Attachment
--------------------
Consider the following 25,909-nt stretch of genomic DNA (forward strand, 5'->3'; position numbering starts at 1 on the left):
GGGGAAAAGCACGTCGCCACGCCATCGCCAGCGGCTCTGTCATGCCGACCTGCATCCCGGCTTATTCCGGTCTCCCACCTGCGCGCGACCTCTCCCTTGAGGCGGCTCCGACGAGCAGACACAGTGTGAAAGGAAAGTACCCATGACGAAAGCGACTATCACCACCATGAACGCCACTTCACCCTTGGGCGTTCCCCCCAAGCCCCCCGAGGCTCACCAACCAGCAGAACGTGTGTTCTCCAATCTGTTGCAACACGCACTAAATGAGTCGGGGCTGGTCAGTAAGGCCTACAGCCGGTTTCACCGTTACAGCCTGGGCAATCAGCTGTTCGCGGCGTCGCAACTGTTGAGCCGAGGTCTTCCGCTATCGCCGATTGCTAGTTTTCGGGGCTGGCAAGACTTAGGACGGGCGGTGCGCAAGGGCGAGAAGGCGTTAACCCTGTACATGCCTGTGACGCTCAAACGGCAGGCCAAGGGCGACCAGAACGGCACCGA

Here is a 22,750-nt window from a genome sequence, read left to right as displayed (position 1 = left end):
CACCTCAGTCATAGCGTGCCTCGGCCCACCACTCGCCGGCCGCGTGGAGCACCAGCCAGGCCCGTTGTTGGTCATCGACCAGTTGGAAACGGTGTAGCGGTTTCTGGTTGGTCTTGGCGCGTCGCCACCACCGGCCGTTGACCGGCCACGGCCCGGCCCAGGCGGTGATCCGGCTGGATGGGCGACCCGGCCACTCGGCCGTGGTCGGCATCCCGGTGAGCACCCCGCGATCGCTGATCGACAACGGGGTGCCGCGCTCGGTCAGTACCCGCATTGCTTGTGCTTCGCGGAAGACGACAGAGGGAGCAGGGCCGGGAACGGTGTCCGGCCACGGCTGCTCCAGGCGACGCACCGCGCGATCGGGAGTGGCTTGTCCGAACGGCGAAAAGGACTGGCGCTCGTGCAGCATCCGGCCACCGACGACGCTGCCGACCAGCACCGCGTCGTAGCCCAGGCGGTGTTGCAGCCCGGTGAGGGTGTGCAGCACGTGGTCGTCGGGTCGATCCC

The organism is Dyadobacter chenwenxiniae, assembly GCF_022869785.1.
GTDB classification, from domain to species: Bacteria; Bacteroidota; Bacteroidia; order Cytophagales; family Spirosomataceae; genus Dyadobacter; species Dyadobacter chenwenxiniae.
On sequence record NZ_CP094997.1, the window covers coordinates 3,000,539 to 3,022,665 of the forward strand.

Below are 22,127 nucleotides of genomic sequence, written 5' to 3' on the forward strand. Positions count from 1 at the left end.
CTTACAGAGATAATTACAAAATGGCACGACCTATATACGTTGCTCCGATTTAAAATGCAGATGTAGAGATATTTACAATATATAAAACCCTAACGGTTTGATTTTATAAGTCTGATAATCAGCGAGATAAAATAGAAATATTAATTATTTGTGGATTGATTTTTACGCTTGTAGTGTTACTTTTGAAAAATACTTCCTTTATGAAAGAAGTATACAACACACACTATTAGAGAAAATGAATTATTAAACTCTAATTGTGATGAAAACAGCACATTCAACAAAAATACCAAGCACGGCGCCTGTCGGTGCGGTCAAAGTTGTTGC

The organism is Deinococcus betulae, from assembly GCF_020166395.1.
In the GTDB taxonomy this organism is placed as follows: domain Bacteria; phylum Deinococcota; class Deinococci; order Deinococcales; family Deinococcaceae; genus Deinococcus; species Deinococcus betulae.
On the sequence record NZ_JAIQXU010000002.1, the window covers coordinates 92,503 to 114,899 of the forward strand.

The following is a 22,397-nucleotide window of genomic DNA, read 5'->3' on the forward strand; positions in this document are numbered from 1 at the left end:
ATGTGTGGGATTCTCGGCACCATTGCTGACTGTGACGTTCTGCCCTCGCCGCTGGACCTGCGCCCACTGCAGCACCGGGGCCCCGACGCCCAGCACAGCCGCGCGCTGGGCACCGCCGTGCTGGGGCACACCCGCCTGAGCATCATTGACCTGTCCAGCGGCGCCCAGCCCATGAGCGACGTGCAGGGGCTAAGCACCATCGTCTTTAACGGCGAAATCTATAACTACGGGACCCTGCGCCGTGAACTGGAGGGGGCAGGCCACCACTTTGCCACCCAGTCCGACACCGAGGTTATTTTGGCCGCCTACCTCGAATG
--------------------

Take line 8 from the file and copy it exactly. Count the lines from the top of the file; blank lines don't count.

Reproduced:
Below are 22,127 nucleotides of genomic sequence, written 5' to 3' on the forward strand. Positions count from 1 at the left end.